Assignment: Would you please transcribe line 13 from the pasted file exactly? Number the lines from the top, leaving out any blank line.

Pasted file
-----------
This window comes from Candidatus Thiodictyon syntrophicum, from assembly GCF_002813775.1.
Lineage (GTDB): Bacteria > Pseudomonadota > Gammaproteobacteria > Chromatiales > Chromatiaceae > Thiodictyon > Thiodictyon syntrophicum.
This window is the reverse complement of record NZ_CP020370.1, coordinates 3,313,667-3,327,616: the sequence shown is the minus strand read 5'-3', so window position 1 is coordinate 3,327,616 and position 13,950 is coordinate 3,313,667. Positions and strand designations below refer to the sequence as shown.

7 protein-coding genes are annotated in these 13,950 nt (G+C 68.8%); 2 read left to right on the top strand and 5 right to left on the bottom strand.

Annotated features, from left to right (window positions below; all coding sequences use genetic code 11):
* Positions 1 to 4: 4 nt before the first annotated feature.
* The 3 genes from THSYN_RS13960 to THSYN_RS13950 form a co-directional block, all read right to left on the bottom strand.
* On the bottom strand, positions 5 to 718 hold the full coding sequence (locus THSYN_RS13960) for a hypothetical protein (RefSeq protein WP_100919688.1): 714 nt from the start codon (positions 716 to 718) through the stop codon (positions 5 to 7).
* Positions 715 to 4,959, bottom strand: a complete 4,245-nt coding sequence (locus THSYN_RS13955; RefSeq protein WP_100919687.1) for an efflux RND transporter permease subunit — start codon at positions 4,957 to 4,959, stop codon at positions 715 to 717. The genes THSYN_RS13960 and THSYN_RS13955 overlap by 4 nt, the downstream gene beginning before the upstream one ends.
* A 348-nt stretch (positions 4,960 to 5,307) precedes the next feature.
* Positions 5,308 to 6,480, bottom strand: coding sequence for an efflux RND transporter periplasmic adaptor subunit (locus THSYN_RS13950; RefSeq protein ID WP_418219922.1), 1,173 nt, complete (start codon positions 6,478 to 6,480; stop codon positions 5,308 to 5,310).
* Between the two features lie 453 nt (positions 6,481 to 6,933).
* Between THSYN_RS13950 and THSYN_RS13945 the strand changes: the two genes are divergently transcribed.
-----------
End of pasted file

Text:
* Between THSYN_RS13950 and THSYN_RS13945 the strand changes: the two genes are divergently transcribed.